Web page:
YouTube is one of the most popular resources for tutorials, entertainment, and a jump-off point for many entrepreneurs. Whether it’s a video about filing freelance tax returns, changing tires, or just baking, Youtube has it all. Not to mention the tech giant has recently broadened its horizon into streaming services as well.
Despite the platform’s popularity, podcasts are not one of its strongest points, though that may be changing here soon. TechCrunch reports.
”The company was getting more serious about its investments in podcasts and the potential ad revenue they could deliver…YouTube confirmed to TechCrunch the new podcasts destination is now live for U.S. users after the URL was discovered to be live ahead of any formal announcement.”
With this addition of a dedicated podcast homepage on the platform, Youtube is one step closer to becoming a one-stop shop for content creators.
Youtube.com/podcast, the new URL for the venture has become accessible in the US but is yet not readily available worldwide.
The move comes after Spotify announced they would allow video podcasting on their platform in April of 2021, and just recently in July, they have expanded that venture into several more countries. Spotify has already had a large podcasting platform for several years however that doesn’t seem to deter YouTube in the slightest. It appears they hired a podcast executive shortly after who began leading the venture, even paying popular podcasters to film their shows. It does feel as if Youtube is racing any and all other entertainment platforms.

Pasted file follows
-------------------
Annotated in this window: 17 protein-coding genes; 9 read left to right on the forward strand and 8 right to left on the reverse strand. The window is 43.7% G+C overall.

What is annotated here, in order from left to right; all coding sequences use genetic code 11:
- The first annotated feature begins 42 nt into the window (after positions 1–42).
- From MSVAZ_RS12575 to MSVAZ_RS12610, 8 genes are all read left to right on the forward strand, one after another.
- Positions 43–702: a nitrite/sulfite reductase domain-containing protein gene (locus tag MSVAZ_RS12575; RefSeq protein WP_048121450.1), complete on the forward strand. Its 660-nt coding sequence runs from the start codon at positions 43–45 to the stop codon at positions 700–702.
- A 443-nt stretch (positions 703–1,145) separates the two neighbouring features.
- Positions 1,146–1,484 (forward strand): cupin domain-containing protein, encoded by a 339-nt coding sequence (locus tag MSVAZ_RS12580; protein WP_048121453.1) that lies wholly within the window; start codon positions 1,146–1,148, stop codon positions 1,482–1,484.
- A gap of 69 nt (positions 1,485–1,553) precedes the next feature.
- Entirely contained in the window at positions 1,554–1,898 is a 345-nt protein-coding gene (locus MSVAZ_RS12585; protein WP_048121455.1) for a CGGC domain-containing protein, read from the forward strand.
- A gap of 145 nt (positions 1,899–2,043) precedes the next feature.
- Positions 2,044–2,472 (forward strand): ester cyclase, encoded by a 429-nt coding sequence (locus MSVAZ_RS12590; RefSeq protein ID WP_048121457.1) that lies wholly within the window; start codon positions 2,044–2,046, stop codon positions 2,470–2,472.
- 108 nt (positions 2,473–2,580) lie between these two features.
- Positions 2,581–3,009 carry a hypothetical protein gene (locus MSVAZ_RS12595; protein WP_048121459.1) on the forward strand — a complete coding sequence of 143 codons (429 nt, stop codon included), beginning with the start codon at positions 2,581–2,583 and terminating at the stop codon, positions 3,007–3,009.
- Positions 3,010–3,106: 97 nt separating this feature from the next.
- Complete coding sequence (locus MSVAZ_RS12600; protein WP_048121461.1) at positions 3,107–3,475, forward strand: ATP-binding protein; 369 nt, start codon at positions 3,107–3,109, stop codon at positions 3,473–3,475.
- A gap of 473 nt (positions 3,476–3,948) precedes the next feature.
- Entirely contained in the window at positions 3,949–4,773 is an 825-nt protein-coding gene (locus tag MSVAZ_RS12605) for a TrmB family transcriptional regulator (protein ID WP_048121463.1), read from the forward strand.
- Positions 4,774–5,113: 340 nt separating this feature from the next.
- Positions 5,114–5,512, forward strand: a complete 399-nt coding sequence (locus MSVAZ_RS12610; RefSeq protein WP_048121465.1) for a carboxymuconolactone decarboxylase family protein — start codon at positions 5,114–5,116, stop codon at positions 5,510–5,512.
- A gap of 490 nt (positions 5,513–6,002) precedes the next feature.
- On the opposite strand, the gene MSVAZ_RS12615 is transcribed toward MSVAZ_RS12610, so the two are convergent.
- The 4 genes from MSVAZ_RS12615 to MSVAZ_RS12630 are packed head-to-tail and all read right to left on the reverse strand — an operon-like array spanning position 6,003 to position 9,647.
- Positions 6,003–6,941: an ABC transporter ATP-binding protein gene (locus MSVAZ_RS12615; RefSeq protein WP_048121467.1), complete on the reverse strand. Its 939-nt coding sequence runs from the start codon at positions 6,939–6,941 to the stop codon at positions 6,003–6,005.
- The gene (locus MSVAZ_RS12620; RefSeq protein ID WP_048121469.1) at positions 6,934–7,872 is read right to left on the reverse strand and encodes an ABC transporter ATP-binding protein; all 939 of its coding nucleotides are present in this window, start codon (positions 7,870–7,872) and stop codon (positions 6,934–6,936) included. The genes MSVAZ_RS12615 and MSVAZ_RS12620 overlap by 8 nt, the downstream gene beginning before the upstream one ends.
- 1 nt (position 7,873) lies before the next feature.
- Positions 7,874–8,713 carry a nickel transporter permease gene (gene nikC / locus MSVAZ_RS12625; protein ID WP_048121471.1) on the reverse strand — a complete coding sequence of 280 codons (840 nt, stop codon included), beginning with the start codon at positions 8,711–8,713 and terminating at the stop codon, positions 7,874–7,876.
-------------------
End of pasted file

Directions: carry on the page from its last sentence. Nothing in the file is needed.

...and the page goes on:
This should come as no surprise as Youtube commonly does add new features that other platforms are cashing in on. So no matter how far your eye wanders to something fresh and new, Youtube is going to try to get you back. One example would be “Shorts,” a feature similar to Tiktok added to the platform in September 2020 when Tiktok was reaching its peak during the pandemic.
This information brings a sense of foreboding for entertainment tech startups. While Spotify and Tiktok are still going strong, smaller companies getting their feet off the ground are more at risk with these aggressive tactics.
Considering the amount of fresh and innovative ideas that are being released, it is concerning to think that companies like Youtube would absorb everything and leave the original creators with little to nothing (though you could always hope for a nice buyout instead)!
While friendly competition exists, it seems like it’s more of a dog-eat-dog environment…and Youtube is winning.